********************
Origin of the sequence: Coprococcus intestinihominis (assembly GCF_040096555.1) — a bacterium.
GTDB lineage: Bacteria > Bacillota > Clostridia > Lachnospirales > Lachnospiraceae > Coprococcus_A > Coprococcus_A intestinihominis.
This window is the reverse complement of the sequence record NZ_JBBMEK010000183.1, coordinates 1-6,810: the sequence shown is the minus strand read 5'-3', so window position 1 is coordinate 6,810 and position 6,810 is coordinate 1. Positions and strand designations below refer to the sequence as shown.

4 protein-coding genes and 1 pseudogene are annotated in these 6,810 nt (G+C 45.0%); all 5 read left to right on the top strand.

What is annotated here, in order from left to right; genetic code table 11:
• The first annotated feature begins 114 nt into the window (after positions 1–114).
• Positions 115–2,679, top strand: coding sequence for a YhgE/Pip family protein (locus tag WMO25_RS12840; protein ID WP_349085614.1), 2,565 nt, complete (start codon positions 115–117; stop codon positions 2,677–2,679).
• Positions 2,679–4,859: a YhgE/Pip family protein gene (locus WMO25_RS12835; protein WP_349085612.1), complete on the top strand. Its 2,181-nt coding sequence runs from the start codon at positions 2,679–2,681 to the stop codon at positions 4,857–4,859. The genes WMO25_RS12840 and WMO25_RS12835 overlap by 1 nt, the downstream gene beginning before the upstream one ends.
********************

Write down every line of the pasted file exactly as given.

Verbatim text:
Origin of the sequence: Coprococcus intestinihominis (assembly GCF_040096555.1) — a bacterium.
GTDB lineage: Bacteria > Bacillota > Clostridia > Lachnospirales > Lachnospiraceae > Coprococcus_A > Coprococcus_A intestinihominis.
This window is the reverse complement of the sequence record NZ_JBBMEK010000183.1, coordinates 1-6,810: the sequence shown is the minus strand read 5'-3', so window position 1 is coordinate 6,810 and position 6,810 is coordinate 1. Positions and strand designations below refer to the sequence as shown.

4 protein-coding genes and 1 pseudogene are annotated in these 6,810 nt (G+C 45.0%); all 5 read left to right on the top strand.

What is annotated here, in order from left to right; genetic code table 11:
• The first annotated feature begins 114 nt into the window (after positions 1–114).
• Positions 115–2,679, top strand: coding sequence for a YhgE/Pip family protein (locus tag WMO25_RS12840; protein ID WP_349085614.1), 2,565 nt, complete (start codon positions 115–117; stop codon positions 2,677–2,679).
• Positions 2,679–4,859: a YhgE/Pip family protein gene (locus WMO25_RS12835; protein WP_349085612.1), complete on the top strand. Its 2,181-nt coding sequence runs from the start codon at positions 2,679–2,681 to the stop codon at positions 4,857–4,859. The genes WMO25_RS12840 and WMO25_RS12835 overlap by 1 nt, the downstream gene beginning before the upstream one ends.